Chevron Alaska

A snowmachine passes the Alyeska Pipeline Visitor Station along the Steese Highway near Fox as visitors take photos and read the information panels at the trans-Alaska pipeline on Jan. 2, 2018. Eric Engman/News-Miner file photo

Leaders at the nation’s largest oil companies will be called to testify before Congress in an investigation about climate change disinformation.

And Chevron’s CEO says that a new climate in energy policy coupled with global concern over greenhouse gases is keeping the world's energy prices high. There is more in “Five Things to Know.”

Allegations of a disinformation campaign

Executives and lobbyists for fossil fuels will be called to testify before Congress about an alleged disinformation campaign on climate change.

The House Oversight Committee is conducting an inquiry into the role of major oil companies in disseminating misleading information about fossil fuel emissions and climate science.

Leaders from Chevron, BP, Royal Dutch Shell and ExxonMobil may testify next month, as well as lobbyists from the American Petroleum Institute and the United States Chamber of Commerce, the New York Times reported.

The American Petroleum Institute has an Alaska office, which advocates for oil production in the state, including in the National Petroleum Reserve-Alaska and the Arctic National Wildlife Refuge.

In Washington, Congress is considering sweeping climate legislation by the administration to move America away from oil and gas to renewables, a campaign pledge that was the centerpiece of Democrat Joe Biden’s presidential campaign.

“While it is unclear what the ultimate result of these hearings will be, it is clear that the fossil fuel industry is facing greater scrutiny and pressure on a number of fronts, and that the Biden Administration and its allies in Congress appear willing to mount public pressure campaigns,” the National Law Review reported Friday.

High energy prices are ‘here for a while’

Chevron CEO Mike Wirth predicts high global energy prices for gas, liquefied gas and oil will continue for the near future.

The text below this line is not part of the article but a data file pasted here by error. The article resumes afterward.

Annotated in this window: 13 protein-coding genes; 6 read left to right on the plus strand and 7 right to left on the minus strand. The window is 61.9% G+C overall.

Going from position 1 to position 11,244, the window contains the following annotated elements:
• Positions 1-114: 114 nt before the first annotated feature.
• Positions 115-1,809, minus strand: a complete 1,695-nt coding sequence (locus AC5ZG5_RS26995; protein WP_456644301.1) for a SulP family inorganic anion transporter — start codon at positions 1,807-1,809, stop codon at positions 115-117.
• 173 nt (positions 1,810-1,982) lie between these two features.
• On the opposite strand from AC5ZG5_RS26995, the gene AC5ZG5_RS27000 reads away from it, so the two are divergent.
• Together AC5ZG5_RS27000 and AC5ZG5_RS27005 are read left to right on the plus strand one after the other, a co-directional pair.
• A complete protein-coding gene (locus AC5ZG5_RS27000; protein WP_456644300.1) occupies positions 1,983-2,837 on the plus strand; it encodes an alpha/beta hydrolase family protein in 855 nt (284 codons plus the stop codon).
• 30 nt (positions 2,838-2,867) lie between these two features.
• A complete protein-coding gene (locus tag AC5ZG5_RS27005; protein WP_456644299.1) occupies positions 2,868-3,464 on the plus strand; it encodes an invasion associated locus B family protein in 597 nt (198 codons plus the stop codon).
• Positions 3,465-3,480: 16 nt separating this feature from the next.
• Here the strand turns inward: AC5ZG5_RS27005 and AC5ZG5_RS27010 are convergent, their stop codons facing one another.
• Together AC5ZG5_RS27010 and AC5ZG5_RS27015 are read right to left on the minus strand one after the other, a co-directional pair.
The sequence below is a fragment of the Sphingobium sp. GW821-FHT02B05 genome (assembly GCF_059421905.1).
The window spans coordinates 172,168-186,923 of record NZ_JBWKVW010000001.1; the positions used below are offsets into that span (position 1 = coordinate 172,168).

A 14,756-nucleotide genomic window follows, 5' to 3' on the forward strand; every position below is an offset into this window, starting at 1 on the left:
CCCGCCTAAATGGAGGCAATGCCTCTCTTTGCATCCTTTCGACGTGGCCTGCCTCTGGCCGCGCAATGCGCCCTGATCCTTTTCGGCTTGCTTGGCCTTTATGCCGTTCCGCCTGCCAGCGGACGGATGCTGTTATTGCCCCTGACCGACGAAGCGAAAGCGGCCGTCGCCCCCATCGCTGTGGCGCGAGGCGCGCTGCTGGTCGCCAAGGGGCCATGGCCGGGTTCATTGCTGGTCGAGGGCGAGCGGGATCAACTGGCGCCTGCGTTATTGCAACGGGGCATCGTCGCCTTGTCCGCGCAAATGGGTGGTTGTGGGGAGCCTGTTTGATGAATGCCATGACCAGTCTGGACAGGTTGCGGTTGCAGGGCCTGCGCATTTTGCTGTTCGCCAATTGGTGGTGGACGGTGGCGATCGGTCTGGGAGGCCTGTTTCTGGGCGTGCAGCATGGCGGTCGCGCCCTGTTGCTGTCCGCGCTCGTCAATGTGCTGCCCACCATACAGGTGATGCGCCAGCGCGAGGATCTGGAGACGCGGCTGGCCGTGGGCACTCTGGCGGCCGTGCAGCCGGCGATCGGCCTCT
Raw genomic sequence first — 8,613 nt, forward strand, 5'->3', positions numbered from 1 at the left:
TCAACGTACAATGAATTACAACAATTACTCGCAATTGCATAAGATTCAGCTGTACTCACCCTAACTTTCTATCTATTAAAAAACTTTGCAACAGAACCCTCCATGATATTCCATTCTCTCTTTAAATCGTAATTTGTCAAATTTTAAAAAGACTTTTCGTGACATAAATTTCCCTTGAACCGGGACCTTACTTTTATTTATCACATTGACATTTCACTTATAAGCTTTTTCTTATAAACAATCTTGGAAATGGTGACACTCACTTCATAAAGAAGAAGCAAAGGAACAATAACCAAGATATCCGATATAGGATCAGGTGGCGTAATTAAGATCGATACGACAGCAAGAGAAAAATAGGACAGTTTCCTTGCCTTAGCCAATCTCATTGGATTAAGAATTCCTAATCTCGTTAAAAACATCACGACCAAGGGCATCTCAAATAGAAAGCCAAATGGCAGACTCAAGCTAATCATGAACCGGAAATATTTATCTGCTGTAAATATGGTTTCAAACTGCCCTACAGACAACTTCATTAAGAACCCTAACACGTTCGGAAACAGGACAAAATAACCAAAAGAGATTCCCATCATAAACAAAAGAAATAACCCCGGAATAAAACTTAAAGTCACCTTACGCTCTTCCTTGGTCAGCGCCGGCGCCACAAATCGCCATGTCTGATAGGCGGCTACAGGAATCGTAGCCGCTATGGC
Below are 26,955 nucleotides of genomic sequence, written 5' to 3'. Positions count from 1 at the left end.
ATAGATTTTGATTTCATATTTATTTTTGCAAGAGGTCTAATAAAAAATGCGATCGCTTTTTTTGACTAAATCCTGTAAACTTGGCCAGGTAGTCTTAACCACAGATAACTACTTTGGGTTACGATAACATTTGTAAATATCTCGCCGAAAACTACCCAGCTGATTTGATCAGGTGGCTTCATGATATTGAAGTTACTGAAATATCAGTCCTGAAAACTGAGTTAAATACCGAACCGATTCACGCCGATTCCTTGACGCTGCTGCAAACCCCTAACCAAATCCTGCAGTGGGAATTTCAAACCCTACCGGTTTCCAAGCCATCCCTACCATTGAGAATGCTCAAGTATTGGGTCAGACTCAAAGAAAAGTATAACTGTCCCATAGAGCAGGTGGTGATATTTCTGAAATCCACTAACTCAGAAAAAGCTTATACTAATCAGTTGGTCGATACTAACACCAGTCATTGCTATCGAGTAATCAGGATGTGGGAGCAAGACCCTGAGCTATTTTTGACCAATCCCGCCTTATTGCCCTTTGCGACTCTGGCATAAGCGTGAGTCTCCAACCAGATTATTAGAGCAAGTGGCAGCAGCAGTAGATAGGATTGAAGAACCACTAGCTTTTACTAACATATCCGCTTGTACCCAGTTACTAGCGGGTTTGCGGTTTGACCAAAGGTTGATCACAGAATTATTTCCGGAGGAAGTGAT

Wirth said that oil and gas producers are holding back on investing in new projects, a departure from previous upswings, according to media reports.

Government policies, pressure from shareholders and the potential climate change impact of emissions from planned projects are having a greater role in decisions, he said.

“Eventually things work out (but) eventually can be a long time,” Wirth said in a Bloomberg News interview. He predicted that strong prices will continue “for a while.”

Free credit monitoring for Alaskans

The state will offer free credit monitoring to all Alaskans after disclosing that a cyberattack at DHSS breached consumer health and personal information.

DHSS Commissioner Adam Crum said that officials do not know the scope of the data intrusion. As a precaution, they are offering free credit monitoring to every Alaska resident.

The breach potentially exposed names, addresses, social security numbers, drivers’ license numbers, and health information private under HIPAA.

A toll-free hotline will open Tuesday. Operators will help people sign up for the free monitoring service. The toll-free number will be posted to the DHSS website at

The state will spend more than $200,000 on the credit monitoring program.

For more information on the cyberattack and what DHSS officials had to say about it, check out the News-Miner article “State officials: Cybersecurity attack exposed Alaskans’ health and personal information.”

UAF highlights security, business programs

Security is gaining importance in the growing digital economy.

The University of Alaska Fairbanks just changed the name of the School of Management to “recognize the diversity and growth” of key sectors and to stay “relevant in a changing world,” UAF leaders said.

The College of Business and Security Management is the new name approved by the University of Alaska Board of Regents.

There’s more to the change than the new name. A lot is happening at CBSM.

“The college recently added the applied management and the sport and recreation business programs. The new name also reflects the college’s robust homeland security and emergency management program,” UAF said.

“We see this as a really big deal,” said Mark Herrmann, CBSM dean. “This change reflects our academic growth over the past 47 years and offers us a chance to respond to student and employee needs, keeping us relevant in a changing world.”

Business boosters amid the Covid surge

As U.S. military forces and federal agencies adopt vaccine mandates, some Alaska companies are tightening Covid policies for their employees.

Global corporations in Alaska with updated restrictions include Alaska Air, Anthem, Cisco, Delta Airlines, TJX (which owns HomeGoods, Marshalls and TJ Maxx), United Airlines, UPS and Walgreens.

Back in April, Alaska Industrial Hardware announced it would require the Covid-19 vaccine for employees. The company is owned by Bering Straits Native Corp.

The company responded early to the Covid crisis because of lessons grounded in history, including the 1918 flu pandemic that devastated local communities when there were no vaccines available.

But are the stepped up efforts enough? Alaska has been experiencing a surge in Covid cases from the highly contagious Delta variant, with more patients hospitalized this year than when the pandemic started.

Contact Linda F. Hersey at 907-459-7575 or Follow her at

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